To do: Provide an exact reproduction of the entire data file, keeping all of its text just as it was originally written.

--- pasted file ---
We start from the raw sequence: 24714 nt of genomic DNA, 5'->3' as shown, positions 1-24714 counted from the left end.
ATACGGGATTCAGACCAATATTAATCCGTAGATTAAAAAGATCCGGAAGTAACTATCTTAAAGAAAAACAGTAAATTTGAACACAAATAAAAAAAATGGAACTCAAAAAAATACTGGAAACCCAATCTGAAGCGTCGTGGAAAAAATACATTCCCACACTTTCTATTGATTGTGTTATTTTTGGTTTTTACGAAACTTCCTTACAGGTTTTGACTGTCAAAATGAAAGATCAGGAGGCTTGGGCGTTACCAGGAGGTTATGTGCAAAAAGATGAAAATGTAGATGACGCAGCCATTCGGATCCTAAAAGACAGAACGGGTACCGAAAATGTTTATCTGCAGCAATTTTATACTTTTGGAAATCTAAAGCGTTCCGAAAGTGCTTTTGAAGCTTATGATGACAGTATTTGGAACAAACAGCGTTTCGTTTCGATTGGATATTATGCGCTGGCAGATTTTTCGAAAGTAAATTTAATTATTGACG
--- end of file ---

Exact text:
We start from the raw sequence: 24714 nt of genomic DNA, 5'->3' as shown, positions 1-24714 counted from the left end.
ATACGGGATTCAGACCAATATTAATCCGTAGATTAAAAAGATCCGGAAGTAACTATCTTAAAGAAAAACAGTAAATTTGAACACAAATAAAAAAAATGGAACTCAAAAAAATACTGGAAACCCAATCTGAAGCGTCGTGGAAAAAATACATTCCCACACTTTCTATTGATTGTGTTATTTTTGGTTTTTACGAAACTTCCTTACAGGTTTTGACTGTCAAAATGAAAGATCAGGAGGCTTGGGCGTTACCAGGAGGTTATGTGCAAAAAGATGAAAATGTAGATGACGCAGCCATTCGGATCCTAAAAGACAGAACGGGTACCGAAAATGTTTATCTGCAGCAATTTTATACTTTTGGAAATCTAAAGCGTTCCGAAAGTGCTTTTGAAGCTTATGATGACAGTATTTGGAACAAACAGCGTTTCGTTTCGATTGGATATTATGCGCTGGCAGATTTTTCGAAAGTAAATTTAATTATTGACG